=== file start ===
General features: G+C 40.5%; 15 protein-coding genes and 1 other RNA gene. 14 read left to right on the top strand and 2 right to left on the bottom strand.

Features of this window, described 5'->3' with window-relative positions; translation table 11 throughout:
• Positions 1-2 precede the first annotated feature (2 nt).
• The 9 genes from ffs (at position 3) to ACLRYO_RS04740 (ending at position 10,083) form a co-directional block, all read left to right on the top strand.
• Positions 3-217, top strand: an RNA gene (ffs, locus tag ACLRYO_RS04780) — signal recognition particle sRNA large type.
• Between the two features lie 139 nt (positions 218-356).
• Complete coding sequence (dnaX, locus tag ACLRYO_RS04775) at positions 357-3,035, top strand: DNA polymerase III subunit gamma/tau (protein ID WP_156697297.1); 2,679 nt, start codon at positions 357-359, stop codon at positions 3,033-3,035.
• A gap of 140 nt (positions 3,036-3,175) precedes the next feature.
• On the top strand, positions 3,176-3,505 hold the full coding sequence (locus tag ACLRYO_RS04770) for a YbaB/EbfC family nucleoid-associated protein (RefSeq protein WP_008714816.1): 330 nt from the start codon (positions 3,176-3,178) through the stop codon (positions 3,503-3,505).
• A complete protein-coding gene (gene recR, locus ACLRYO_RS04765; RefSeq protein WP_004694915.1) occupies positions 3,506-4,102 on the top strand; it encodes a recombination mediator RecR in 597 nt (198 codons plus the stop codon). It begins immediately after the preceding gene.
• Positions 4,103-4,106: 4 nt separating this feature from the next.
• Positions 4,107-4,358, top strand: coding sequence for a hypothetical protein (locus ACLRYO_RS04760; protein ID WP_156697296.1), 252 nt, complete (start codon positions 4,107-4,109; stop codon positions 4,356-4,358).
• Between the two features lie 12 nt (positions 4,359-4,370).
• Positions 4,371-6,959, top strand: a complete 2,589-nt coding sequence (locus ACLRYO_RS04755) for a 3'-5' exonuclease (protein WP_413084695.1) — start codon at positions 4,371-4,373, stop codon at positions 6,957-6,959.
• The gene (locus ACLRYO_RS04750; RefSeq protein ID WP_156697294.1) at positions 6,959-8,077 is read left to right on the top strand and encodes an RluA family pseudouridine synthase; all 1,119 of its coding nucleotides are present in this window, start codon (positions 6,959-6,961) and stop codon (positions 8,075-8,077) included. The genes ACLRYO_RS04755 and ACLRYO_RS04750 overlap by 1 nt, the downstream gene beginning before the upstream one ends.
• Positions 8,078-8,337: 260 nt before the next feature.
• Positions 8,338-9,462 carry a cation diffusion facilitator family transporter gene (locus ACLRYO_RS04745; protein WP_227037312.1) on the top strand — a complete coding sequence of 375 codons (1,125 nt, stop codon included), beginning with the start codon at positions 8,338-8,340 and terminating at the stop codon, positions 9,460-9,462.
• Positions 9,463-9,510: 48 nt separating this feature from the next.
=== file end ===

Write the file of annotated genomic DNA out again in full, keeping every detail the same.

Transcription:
General features: G+C 40.5%; 15 protein-coding genes and 1 other RNA gene. 14 read left to right on the top strand and 2 right to left on the bottom strand.

Features of this window, described 5'->3' with window-relative positions; translation table 11 throughout:
• Positions 1-2 precede the first annotated feature (2 nt).
• The 9 genes from ffs (at position 3) to ACLRYO_RS04740 (ending at position 10,083) form a co-directional block, all read left to right on the top strand.
• Positions 3-217, top strand: an RNA gene (ffs, locus tag ACLRYO_RS04780) — signal recognition particle sRNA large type.
• Between the two features lie 139 nt (positions 218-356).
• Complete coding sequence (dnaX, locus tag ACLRYO_RS04775) at positions 357-3,035, top strand: DNA polymerase III subunit gamma/tau (protein ID WP_156697297.1); 2,679 nt, start codon at positions 357-359, stop codon at positions 3,033-3,035.
• A gap of 140 nt (positions 3,036-3,175) precedes the next feature.
• On the top strand, positions 3,176-3,505 hold the full coding sequence (locus tag ACLRYO_RS04770) for a YbaB/EbfC family nucleoid-associated protein (RefSeq protein WP_008714816.1): 330 nt from the start codon (positions 3,176-3,178) through the stop codon (positions 3,503-3,505).
• A complete protein-coding gene (gene recR, locus ACLRYO_RS04765; RefSeq protein WP_004694915.1) occupies positions 3,506-4,102 on the top strand; it encodes a recombination mediator RecR in 597 nt (198 codons plus the stop codon). It begins immediately after the preceding gene.
• Positions 4,103-4,106: 4 nt separating this feature from the next.
• Positions 4,107-4,358, top strand: coding sequence for a hypothetical protein (locus ACLRYO_RS04760; protein ID WP_156697296.1), 252 nt, complete (start codon positions 4,107-4,109; stop codon positions 4,356-4,358).
• Between the two features lie 12 nt (positions 4,359-4,370).
• Positions 4,371-6,959, top strand: a complete 2,589-nt coding sequence (locus ACLRYO_RS04755) for a 3'-5' exonuclease (protein WP_413084695.1) — start codon at positions 4,371-4,373, stop codon at positions 6,957-6,959.
• The gene (locus ACLRYO_RS04750; RefSeq protein ID WP_156697294.1) at positions 6,959-8,077 is read left to right on the top strand and encodes an RluA family pseudouridine synthase; all 1,119 of its coding nucleotides are present in this window, start codon (positions 6,959-6,961) and stop codon (positions 8,075-8,077) included. The genes ACLRYO_RS04755 and ACLRYO_RS04750 overlap by 1 nt, the downstream gene beginning before the upstream one ends.
• Positions 8,078-8,337: 260 nt before the next feature.
• Positions 8,338-9,462 carry a cation diffusion facilitator family transporter gene (locus ACLRYO_RS04745; protein WP_227037312.1) on the top strand — a complete coding sequence of 375 codons (1,125 nt, stop codon included), beginning with the start codon at positions 8,338-8,340 and terminating at the stop codon, positions 9,460-9,462.
• Positions 9,463-9,510: 48 nt separating this feature from the next.